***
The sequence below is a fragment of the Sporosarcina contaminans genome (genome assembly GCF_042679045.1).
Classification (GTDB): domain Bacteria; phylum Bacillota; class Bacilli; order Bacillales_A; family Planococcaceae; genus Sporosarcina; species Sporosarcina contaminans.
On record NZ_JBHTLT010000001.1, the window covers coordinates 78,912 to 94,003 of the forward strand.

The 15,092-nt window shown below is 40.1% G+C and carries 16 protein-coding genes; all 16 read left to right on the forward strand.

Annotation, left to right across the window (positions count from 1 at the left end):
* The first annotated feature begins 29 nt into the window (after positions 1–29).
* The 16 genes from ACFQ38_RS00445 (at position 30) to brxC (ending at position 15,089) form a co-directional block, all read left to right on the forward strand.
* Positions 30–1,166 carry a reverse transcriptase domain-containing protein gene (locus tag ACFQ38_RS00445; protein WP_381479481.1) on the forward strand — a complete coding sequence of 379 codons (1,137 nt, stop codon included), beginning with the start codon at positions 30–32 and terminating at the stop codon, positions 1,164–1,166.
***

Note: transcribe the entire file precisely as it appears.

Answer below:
The sequence below is a fragment of the Sporosarcina contaminans genome (genome assembly GCF_042679045.1).
Classification (GTDB): domain Bacteria; phylum Bacillota; class Bacilli; order Bacillales_A; family Planococcaceae; genus Sporosarcina; species Sporosarcina contaminans.
On record NZ_JBHTLT010000001.1, the window covers coordinates 78,912 to 94,003 of the forward strand.

The 15,092-nt window shown below is 40.1% G+C and carries 16 protein-coding genes; all 16 read left to right on the forward strand.

Annotation, left to right across the window (positions count from 1 at the left end):
* The first annotated feature begins 29 nt into the window (after positions 1–29).
* The 16 genes from ACFQ38_RS00445 (at position 30) to brxC (ending at position 15,089) form a co-directional block, all read left to right on the forward strand.
* Positions 30–1,166 carry a reverse transcriptase domain-containing protein gene (locus tag ACFQ38_RS00445; protein WP_381479481.1) on the forward strand — a complete coding sequence of 379 codons (1,137 nt, stop codon included), beginning with the start codon at positions 30–32 and terminating at the stop codon, positions 1,164–1,166.